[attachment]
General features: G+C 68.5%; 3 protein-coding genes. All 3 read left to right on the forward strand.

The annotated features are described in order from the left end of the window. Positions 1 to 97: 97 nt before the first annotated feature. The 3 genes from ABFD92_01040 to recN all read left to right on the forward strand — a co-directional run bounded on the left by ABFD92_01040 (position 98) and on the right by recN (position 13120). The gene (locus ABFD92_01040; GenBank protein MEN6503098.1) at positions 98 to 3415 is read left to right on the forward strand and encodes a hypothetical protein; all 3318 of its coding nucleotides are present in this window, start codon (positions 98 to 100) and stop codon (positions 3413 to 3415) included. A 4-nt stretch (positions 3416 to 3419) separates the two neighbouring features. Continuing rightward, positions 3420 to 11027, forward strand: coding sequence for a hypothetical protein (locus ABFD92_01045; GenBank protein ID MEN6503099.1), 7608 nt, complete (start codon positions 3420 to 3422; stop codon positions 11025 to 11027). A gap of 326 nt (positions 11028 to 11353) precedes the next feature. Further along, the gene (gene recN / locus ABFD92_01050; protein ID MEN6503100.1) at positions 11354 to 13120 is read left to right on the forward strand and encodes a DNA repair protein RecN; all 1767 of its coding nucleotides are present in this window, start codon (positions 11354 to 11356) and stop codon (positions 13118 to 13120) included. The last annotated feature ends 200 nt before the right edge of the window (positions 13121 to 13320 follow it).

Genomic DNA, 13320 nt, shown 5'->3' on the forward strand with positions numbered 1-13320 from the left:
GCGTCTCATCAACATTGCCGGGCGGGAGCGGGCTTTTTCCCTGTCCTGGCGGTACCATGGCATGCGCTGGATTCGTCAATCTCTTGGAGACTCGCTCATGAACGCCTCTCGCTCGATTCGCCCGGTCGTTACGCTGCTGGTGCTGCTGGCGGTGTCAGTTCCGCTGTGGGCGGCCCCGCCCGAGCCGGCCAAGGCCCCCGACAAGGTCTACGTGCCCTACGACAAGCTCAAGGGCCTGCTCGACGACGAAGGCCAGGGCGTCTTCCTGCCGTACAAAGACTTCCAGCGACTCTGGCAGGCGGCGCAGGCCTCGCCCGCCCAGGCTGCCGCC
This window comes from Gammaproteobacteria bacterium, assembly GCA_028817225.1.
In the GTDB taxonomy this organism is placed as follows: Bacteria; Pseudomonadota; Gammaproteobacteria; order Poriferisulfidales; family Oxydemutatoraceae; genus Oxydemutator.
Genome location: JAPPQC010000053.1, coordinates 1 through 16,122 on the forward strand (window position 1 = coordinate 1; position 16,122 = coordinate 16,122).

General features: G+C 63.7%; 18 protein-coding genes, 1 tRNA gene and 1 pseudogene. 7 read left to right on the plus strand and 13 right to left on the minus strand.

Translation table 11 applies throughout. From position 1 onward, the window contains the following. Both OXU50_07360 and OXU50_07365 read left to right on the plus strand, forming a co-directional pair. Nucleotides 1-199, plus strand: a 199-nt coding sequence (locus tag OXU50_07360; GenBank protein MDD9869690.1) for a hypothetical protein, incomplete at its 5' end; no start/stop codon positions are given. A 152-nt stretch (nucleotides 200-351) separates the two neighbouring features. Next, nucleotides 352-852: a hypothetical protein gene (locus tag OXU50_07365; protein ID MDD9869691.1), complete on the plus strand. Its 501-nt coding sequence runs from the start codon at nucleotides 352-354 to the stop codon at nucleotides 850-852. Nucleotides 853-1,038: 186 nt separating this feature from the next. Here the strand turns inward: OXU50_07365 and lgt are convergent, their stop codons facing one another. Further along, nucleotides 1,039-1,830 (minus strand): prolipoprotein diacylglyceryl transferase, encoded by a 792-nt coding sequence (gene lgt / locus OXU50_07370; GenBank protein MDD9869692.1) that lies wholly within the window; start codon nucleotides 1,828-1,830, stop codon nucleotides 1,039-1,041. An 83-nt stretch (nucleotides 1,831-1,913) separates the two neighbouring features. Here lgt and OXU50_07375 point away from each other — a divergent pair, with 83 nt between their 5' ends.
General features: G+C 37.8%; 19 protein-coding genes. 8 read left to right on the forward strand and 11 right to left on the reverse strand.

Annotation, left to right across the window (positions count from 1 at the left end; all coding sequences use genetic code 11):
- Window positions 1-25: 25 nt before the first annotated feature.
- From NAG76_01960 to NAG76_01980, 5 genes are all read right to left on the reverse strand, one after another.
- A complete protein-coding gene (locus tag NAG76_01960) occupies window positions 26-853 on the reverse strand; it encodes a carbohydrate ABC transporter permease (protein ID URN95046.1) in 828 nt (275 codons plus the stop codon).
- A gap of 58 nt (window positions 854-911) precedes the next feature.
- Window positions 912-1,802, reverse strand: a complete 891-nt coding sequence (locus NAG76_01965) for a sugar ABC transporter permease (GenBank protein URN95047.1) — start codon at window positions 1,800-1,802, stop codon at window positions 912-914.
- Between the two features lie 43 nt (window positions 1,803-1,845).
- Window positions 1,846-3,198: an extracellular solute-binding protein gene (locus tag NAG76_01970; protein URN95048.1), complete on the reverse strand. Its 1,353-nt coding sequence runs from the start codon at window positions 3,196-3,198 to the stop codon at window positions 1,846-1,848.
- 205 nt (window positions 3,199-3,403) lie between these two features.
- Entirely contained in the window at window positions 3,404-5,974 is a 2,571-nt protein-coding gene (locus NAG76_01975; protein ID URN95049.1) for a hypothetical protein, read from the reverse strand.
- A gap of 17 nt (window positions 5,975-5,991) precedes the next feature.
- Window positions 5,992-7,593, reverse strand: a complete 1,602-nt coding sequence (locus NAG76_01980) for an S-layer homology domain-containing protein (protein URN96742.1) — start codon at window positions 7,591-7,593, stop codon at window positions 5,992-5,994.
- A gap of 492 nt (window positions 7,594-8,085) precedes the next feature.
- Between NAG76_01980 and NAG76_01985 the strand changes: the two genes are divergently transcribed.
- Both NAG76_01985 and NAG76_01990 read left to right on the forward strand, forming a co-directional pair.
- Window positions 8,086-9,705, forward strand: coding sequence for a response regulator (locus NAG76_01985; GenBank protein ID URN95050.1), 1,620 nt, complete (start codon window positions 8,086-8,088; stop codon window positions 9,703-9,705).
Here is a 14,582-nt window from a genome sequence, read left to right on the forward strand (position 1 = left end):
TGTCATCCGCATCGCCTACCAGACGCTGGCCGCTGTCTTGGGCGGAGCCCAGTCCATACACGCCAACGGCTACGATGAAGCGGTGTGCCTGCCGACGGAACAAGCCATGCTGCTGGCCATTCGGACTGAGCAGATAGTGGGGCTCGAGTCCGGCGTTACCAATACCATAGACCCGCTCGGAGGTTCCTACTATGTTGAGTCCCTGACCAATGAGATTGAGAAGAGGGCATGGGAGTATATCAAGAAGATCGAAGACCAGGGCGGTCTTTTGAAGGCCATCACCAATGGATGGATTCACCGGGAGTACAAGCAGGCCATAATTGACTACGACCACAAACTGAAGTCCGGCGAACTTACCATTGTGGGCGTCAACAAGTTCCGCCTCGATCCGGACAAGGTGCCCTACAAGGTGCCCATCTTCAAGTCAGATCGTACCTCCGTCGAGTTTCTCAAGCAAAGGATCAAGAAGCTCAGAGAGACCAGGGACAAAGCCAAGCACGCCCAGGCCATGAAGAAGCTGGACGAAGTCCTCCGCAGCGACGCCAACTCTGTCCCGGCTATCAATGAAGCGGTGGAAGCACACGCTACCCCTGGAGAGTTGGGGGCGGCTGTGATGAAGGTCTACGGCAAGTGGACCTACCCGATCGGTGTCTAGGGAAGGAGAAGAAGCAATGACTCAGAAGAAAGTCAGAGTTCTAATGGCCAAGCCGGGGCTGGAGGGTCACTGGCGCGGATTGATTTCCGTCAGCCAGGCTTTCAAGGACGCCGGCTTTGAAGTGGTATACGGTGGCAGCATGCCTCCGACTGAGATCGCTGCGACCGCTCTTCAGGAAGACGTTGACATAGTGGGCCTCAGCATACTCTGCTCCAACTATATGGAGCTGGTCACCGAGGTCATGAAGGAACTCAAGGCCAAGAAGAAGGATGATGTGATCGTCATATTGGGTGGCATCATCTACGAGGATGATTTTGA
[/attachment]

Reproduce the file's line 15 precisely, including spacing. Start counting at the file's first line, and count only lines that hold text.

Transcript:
- A gap of 58 nt (window positions 854-911) precedes the next feature.